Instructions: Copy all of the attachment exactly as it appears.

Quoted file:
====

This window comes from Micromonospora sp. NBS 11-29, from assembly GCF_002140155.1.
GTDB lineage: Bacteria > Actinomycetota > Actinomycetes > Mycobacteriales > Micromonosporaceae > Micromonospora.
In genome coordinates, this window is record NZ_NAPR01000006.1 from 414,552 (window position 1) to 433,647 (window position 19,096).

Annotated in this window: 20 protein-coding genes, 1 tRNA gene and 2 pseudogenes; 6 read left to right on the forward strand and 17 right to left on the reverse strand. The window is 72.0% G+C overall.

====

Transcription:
This window comes from Micromonospora sp. NBS 11-29, from assembly GCF_002140155.1.
GTDB lineage: Bacteria > Actinomycetota > Actinomycetes > Mycobacteriales > Micromonosporaceae > Micromonospora.
In genome coordinates, this window is record NZ_NAPR01000006.1 from 414,552 (window position 1) to 433,647 (window position 19,096).

Annotated in this window: 20 protein-coding genes, 1 tRNA gene and 2 pseudogenes; 6 read left to right on the forward strand and 17 right to left on the reverse strand. The window is 72.0% G+C overall.